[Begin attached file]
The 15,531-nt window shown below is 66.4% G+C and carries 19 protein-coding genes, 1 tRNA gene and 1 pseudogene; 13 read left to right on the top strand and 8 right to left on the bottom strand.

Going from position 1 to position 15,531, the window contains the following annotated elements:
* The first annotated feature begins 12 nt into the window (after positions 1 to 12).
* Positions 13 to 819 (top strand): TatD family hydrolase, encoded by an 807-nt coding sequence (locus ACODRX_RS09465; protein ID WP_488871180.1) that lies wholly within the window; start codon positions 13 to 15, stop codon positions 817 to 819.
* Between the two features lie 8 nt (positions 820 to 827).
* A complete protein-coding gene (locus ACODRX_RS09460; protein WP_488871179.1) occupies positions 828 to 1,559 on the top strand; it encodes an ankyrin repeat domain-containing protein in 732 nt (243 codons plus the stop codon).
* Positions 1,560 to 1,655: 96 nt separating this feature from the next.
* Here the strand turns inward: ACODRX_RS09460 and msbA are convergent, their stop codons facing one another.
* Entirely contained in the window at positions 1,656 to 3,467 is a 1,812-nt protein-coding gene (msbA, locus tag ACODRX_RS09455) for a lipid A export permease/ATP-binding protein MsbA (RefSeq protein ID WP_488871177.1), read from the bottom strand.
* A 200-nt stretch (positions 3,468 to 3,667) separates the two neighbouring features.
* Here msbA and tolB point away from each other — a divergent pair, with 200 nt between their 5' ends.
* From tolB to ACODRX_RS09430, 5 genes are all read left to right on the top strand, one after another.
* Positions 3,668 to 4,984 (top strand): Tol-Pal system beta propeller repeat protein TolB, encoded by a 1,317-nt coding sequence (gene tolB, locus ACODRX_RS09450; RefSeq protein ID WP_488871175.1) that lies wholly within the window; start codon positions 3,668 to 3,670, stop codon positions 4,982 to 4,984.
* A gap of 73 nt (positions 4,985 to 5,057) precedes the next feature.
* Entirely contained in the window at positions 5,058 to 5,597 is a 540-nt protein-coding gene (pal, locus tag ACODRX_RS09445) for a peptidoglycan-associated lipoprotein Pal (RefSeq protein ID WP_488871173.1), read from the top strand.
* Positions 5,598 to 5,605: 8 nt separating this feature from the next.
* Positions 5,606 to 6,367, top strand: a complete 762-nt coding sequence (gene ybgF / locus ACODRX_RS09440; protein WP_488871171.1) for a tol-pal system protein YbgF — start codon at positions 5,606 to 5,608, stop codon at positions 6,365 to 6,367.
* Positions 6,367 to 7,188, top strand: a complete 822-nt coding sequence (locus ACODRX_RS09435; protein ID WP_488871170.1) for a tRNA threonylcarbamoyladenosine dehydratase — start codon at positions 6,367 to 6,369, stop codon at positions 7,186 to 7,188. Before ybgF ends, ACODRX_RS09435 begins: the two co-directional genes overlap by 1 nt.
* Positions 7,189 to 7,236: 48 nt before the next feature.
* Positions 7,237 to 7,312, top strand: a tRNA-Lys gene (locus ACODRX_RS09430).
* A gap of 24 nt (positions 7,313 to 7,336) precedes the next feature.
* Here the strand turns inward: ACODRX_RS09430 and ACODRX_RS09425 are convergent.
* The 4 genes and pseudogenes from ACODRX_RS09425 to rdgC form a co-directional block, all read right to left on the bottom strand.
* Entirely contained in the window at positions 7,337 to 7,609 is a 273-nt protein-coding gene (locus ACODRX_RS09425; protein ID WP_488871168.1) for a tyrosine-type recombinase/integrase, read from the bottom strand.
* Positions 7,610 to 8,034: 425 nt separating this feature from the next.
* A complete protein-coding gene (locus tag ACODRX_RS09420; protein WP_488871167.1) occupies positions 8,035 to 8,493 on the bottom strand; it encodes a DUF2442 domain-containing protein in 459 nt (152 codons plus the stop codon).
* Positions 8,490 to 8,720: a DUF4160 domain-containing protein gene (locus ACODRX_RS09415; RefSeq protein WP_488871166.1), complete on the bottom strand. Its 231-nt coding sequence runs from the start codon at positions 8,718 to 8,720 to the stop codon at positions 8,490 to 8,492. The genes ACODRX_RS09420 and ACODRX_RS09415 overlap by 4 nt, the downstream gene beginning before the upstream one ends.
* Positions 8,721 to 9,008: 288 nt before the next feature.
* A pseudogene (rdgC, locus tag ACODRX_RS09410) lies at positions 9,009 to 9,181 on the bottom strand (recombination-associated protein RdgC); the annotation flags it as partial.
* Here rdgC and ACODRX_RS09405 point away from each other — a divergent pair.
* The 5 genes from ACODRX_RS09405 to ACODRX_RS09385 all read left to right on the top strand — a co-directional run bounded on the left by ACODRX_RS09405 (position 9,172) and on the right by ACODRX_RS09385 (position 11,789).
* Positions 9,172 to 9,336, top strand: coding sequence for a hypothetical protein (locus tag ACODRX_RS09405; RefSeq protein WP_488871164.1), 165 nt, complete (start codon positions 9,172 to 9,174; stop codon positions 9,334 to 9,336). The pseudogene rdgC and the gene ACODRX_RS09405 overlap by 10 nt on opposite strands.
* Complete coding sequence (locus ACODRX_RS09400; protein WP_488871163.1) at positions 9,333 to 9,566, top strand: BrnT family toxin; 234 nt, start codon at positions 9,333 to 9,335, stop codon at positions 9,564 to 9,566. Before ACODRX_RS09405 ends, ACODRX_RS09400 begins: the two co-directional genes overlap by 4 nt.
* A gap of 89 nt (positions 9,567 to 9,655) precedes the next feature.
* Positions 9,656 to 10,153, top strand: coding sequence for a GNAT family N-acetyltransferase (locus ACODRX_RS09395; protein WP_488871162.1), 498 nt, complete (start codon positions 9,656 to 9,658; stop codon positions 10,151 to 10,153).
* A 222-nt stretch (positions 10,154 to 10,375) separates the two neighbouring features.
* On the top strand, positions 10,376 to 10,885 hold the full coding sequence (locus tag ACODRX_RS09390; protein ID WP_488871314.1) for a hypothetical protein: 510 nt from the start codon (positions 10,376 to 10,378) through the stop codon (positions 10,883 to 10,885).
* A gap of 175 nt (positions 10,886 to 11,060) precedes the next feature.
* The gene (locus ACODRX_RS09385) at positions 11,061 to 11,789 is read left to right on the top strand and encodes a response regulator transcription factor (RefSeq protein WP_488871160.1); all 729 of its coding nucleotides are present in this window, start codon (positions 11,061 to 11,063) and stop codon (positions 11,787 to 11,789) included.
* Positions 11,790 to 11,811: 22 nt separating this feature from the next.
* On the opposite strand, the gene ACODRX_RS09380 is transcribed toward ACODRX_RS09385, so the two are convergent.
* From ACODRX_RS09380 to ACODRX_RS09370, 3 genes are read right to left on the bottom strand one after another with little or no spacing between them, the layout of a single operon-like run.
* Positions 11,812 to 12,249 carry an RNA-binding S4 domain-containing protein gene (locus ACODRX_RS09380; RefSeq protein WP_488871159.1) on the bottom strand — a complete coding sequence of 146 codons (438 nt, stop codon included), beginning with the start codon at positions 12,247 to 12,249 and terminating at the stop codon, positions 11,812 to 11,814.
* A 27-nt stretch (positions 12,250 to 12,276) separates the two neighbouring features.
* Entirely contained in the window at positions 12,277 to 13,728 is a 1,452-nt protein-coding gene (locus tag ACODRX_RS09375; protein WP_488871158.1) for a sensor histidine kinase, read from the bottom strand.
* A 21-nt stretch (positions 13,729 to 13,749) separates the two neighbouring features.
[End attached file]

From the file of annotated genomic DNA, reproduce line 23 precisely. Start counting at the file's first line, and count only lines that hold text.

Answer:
* The 4 genes and pseudogenes from ACODRX_RS09425 to rdgC form a co-directional block, all read right to left on the bottom strand.